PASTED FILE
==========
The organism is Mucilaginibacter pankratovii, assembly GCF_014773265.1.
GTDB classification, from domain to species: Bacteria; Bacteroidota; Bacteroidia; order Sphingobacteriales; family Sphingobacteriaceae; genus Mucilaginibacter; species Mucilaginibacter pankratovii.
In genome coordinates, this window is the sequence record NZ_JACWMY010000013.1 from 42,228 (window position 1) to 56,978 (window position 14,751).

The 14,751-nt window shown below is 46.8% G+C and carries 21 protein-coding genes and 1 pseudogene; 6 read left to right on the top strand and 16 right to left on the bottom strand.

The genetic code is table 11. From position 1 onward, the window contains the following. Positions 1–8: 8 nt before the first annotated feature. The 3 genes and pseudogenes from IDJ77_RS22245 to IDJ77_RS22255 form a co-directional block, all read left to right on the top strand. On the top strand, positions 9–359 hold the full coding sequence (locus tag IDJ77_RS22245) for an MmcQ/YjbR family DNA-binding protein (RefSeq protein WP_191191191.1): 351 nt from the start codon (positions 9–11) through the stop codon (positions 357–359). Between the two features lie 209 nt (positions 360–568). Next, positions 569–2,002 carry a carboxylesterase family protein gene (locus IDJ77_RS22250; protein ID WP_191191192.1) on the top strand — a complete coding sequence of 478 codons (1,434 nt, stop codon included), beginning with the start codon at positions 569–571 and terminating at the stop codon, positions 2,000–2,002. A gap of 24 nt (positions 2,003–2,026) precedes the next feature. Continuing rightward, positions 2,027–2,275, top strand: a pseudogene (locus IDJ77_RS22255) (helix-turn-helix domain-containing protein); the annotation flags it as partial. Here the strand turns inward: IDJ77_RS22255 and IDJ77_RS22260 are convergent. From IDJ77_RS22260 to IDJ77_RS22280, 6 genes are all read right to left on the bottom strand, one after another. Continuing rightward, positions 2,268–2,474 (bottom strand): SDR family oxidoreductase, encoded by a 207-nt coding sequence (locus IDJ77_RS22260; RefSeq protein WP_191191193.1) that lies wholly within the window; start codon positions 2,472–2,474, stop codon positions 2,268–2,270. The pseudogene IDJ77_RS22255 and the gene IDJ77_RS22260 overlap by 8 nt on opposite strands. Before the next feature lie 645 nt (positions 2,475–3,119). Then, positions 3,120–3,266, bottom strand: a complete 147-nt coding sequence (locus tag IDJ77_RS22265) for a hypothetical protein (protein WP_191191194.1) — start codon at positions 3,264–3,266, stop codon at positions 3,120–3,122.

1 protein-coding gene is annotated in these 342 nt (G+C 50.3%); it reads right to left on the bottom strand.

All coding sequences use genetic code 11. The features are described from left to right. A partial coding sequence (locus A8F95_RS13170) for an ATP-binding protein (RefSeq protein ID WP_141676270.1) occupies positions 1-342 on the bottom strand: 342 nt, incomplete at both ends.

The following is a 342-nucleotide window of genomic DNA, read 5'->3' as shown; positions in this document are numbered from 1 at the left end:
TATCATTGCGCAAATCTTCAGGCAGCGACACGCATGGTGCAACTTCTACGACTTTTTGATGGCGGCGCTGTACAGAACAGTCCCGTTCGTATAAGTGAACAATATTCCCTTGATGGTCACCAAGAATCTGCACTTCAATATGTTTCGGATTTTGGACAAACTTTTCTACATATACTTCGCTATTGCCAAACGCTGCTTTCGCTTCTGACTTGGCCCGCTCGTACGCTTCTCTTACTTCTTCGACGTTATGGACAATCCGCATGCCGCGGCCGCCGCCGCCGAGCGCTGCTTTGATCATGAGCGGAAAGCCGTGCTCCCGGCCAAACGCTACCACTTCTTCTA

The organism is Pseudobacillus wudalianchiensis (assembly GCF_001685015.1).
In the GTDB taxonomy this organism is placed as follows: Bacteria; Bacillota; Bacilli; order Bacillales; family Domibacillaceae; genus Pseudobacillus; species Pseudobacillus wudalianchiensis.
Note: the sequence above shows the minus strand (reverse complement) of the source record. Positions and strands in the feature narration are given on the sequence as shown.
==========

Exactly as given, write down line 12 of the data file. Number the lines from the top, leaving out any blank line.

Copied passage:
Note: the sequence above shows the minus strand (reverse complement) of the source record. Positions and strands in the feature narration are given on the sequence as shown.